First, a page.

A new hydrogen technology R&D strategy was unveiled by the Ministry of Science and ICT on Nov. 9. It consists of three main components: domestic development of clean hydrogen production technologies, advancement of hydrogen storage and transport technologies, and increased industrial use of hydrogen.
The pursuit of new technological advancements is the top objective of domestic growth. The most advanced water electrolysis-based hydrogen production methods in South Korea at the moment are alkaline water electrolysis and PEM water electrolysis, and the ministry intends to focus on these two.
Approximately 40% of South Korea’s current water electrolysis technology reliance, according to the ministry, will be eliminated by the year 2030. It intends to simultaneously work on more sophisticated versions like SOEC and AEM water electrolysis.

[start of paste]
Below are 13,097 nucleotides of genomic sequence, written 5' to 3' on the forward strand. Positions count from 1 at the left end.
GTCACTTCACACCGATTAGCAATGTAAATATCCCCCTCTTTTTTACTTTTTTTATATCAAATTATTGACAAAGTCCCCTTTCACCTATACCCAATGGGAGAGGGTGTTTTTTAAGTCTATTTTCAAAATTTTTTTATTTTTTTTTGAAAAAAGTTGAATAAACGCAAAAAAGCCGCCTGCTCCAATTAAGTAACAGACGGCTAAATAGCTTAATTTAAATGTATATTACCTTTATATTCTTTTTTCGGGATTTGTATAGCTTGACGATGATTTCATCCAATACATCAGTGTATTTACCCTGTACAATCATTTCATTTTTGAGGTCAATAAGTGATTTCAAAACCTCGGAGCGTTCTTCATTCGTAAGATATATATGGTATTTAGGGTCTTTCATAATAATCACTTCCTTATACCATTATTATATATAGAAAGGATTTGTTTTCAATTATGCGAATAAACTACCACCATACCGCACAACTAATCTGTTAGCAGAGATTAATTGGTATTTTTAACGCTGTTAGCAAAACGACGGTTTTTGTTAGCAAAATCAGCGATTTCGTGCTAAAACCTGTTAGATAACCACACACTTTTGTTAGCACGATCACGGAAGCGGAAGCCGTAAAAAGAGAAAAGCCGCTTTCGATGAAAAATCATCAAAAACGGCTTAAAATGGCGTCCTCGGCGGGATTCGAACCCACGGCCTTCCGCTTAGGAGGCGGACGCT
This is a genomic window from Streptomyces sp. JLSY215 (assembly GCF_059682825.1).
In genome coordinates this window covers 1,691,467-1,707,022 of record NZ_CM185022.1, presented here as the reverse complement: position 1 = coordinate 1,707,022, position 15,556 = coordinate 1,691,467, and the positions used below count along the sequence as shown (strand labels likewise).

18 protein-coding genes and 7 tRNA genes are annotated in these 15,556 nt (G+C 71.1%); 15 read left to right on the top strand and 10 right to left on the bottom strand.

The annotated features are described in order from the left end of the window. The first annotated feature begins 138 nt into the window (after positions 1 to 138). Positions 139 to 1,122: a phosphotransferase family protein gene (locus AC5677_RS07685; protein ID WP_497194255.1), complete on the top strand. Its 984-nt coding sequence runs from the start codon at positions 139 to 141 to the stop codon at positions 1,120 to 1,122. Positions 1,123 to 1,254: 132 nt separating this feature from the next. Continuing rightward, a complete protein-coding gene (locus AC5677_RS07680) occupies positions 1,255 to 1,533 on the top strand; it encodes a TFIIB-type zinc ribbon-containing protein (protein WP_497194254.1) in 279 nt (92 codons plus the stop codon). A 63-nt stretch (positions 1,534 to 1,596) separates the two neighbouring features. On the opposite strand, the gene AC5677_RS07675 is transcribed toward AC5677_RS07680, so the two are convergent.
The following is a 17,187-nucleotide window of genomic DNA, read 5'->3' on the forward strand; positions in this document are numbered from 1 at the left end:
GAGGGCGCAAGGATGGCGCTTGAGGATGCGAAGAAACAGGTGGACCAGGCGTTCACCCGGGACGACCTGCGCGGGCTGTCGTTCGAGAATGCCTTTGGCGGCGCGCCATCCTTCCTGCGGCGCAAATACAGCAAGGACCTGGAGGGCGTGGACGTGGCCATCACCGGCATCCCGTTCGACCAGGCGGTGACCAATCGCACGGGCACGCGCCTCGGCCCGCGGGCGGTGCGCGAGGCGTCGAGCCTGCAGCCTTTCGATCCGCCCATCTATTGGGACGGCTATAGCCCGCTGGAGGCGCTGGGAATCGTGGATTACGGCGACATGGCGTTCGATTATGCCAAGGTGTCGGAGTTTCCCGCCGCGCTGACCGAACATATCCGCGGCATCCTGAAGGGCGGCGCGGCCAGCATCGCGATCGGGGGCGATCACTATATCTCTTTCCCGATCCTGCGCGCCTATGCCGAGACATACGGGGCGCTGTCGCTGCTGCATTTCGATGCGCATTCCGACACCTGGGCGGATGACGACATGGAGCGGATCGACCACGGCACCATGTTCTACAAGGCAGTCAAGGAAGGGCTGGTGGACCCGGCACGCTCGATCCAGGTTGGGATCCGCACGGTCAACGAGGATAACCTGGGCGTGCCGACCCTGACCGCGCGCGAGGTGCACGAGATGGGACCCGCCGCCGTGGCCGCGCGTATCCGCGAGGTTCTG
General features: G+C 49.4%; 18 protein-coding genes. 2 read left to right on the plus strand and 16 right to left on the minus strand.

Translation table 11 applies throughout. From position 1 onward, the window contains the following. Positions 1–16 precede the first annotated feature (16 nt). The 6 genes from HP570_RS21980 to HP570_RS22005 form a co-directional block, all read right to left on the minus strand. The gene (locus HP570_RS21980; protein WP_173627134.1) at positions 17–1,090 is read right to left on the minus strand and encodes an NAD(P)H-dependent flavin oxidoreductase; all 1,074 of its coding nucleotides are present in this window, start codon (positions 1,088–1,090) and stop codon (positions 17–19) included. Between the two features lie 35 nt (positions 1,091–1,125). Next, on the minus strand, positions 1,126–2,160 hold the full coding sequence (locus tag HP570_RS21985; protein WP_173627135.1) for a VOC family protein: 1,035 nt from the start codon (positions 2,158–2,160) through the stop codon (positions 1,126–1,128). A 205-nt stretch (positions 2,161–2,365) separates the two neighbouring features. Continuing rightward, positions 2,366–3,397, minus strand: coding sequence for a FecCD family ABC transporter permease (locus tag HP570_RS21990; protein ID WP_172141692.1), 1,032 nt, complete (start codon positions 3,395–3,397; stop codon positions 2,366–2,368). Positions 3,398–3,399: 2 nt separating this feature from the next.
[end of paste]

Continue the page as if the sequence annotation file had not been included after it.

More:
The government will focus on hydrogen extraction from ammonia for long-distance hydrogen transport in terms of storage and transportation.
Once hydrogen has transitioned from a gas to a liquid state, it can be stored and transported. Ammonia has a density that is 170% greater than liquid hydrogen and is more easily liquefied than hydrogen. In other words, a tank can hold more hydrogen when filled with liquid ammonia rather than liquid hydrogen. Because of this, ammonia is gaining popularity as a new type of hydrogen transporter.
As more ships, trains, and aeroplanes are anticipated to utilise hydrogen as fuel, the ministry plans to develop larger, more robust hydrogen fuel cells. At the moment, hydrogen trucks made in the country last up to 160,000 kilometres before losing any of their initial performance. The ministry wants to increase it by at least 800,000 by 2030.
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Source: Business Korea